A new study by the Virginia Department of Emergency Management found that most people in the National Capital Region would follow instructions to stay where they are after a radiological dispersion device, or â€œdirty bomb.â€Â The survey, “Population Behaviors in Dirty Bomb Attack Scenarios:Â A Survey of the National Capital Region,” explored how people get their information in an emergency, information sources residents trust, the amount of advance preparation people have completed, and the actions they would take under increasing levels of personal threat.
According toÂ the Department, three scenarios â€“ at minimum, moderate and maximum hazard levels â€“ were created for the survey, starting with a single dirty bomb released in the region, but not near the survey respondent. The maximum level involved a situation with multiple dirty bombs released throughout the region and exposing the population to radiation. The scenarios were varied to learn the effects of four factors: the level of hazard, whether the respondent was at home or at work, whether there was prior notice of the event, and the source of information and instructions about the event.
Among the overall findings from the report (which was done for the state by the University of Virginia Center for Survey Research and the Center for Risk Management of Engineering Systems):
* Of those at home during the event for all three scenarios, nearly 80 percent decided to stay home.
* For those at work during a minimal event (in which no shelter-in-place order is given for the respondentâ€™s area), only 41 percent would stay at work, with 33 percent leaving to go home.
* For those at work during a moderate or maximum event when a shelter-in-place order is given, approximately 70 percent would stay at work.
Other findings include:
*The president, the Department of Homeland Security and the governor were cited as the most trustworthy sources of information, with the youngest respondents giving the president the highest level of trust.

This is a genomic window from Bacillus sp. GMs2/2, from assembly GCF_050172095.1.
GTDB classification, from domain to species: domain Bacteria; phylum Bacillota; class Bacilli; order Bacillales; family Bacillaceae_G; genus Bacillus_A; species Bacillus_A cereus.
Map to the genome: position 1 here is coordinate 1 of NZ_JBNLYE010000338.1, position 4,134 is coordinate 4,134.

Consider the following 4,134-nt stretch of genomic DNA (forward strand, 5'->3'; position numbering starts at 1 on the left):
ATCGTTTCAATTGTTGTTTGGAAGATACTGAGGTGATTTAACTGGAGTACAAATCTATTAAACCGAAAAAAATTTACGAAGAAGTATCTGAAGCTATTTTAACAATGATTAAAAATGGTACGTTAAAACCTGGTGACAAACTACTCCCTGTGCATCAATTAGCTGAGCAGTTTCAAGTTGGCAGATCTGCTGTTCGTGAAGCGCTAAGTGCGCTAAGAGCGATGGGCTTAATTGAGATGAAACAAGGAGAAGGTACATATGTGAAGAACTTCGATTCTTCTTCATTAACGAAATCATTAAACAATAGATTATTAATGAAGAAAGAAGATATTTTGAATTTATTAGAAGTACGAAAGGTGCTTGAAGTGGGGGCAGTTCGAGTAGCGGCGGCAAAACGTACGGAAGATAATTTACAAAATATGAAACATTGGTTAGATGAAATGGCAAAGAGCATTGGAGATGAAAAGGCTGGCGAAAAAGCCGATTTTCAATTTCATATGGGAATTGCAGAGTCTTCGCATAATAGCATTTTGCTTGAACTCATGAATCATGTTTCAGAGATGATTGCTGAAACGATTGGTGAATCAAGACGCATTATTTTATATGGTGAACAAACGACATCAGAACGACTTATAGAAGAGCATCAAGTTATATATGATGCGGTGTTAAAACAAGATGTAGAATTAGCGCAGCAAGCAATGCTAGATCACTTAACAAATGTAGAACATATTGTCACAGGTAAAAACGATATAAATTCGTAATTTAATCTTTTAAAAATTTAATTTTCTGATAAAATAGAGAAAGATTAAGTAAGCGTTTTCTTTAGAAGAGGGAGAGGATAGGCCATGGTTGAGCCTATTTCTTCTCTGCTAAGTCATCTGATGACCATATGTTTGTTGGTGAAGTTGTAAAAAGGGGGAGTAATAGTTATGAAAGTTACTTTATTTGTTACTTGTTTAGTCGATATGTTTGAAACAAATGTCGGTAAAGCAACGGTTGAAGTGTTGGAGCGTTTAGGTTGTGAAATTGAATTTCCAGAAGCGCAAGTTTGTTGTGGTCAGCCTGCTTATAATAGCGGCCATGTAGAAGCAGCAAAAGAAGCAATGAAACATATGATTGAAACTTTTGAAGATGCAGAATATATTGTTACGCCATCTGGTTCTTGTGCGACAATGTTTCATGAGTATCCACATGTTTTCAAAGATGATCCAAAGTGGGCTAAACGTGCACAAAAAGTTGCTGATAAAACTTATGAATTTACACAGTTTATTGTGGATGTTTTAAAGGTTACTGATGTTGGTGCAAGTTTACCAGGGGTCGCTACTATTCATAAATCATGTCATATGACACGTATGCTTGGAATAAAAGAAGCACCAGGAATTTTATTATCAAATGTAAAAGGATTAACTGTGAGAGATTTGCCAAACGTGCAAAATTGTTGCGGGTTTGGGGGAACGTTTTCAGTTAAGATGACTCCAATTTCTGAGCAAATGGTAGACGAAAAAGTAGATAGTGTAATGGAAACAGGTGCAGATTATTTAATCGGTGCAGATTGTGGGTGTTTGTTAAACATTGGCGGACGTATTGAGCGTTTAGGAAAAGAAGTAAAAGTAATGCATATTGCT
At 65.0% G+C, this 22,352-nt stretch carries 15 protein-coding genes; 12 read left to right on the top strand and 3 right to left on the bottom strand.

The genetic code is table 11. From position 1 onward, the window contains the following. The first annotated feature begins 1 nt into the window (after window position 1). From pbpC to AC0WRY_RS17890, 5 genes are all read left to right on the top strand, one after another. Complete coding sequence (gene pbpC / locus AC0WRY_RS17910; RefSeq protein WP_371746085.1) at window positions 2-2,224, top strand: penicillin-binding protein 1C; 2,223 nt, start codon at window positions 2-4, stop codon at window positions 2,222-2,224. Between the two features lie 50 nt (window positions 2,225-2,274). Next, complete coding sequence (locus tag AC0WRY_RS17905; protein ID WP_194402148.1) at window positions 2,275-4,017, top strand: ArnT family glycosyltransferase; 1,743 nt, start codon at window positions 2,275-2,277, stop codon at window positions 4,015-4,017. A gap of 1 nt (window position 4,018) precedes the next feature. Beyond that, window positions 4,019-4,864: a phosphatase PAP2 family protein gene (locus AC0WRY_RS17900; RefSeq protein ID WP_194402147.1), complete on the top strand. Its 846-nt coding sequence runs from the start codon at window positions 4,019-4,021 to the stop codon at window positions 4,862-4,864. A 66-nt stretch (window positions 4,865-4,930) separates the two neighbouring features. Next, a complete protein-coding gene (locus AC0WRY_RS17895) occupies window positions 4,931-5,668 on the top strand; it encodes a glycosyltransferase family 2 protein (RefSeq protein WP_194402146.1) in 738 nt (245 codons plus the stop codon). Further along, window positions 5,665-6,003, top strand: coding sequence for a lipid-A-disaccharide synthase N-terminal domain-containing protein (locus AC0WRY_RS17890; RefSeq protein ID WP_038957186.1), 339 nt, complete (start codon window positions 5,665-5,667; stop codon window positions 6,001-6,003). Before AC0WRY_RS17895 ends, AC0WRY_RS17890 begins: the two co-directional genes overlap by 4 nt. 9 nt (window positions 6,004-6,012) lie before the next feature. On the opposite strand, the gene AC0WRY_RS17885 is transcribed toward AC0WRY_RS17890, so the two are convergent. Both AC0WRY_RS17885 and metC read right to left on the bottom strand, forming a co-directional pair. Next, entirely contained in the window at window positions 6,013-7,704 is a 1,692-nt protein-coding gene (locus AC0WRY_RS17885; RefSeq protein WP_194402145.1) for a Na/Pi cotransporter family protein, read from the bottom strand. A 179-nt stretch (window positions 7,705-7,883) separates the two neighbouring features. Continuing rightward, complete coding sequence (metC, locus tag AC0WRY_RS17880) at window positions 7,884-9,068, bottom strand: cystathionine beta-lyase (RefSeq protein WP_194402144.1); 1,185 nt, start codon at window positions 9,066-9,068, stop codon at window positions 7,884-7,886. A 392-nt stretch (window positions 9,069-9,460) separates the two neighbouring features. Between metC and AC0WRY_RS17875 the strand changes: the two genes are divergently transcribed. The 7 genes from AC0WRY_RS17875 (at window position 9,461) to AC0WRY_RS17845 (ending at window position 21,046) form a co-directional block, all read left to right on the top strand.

*During the first 48 hours after a major local emergency, whether they chose to stay or to evacuate, residents expect emergency managers to supply information about the emergency and help with any needed decontamination, more than they expect food distribution or anti-looting patrols.
*About 54 percent have prepared a personal emergency plan, an emergency supply kit, or arranged a meeting place away from home for use by family members. Only 13 percent had done all three.
This appears to be a thorough, comprehensive study of an important issue — how the public would react to a dirty bomb — that has been discussed extensively on the blog. The findings would seem to report the good news that most citizens would be willing to ’shelter in place’ in their homes if that was the correct response and would follow instructions from authorities during a dirty bomb emergency. It also appears to show a relatively high level of knowledge about the dirty bomb threat among Washington-area residents.
As officials will be using the report to help develop emergency plans for the National Capital Region and surrounding areas, I would offer a couple of thoughts.Â I would be encouraged by the findings. But I do think that the unfamiliarity and newness of a radiological device that Americans have never experienced is something that really cannot be fully captured in a survey.Â These numbers might lead the authorities to think that there isn’t as much need for public education about the dirty bomb and other threats or more explanation about ’shelter in place’ vs. evacuation, or discussion of how workplaces and schools would be integrated into the response (ie. will parents be willing to stay home or at work if they don’t know what their kids are doing). That would be the wrong conclusion.
I am also concerned that there may be a little too much confidence among the survey respondents in the capacity of emergency responders (including the survey result: “During the first 48 hours after a major local emergency, whether they chose to stay or to evacuate, residents expect emergency managers to supply information about the emergency and help with any needed decontamination.”) That may not be the case in a post radiological situation. There needs to be more information provided on what those expectations really should be when it comes to radiation. And, the time to do it is not after the incident has occurred.
The survey will not only provide data for emergency planning but also help raise the profile of the issue of dirty bomb civilian response. I hope the authorities in National Capital Region and across the nation will also use it in helping to better educate and prepare their residents for this important — and unfortunately somewhat likely — possibility.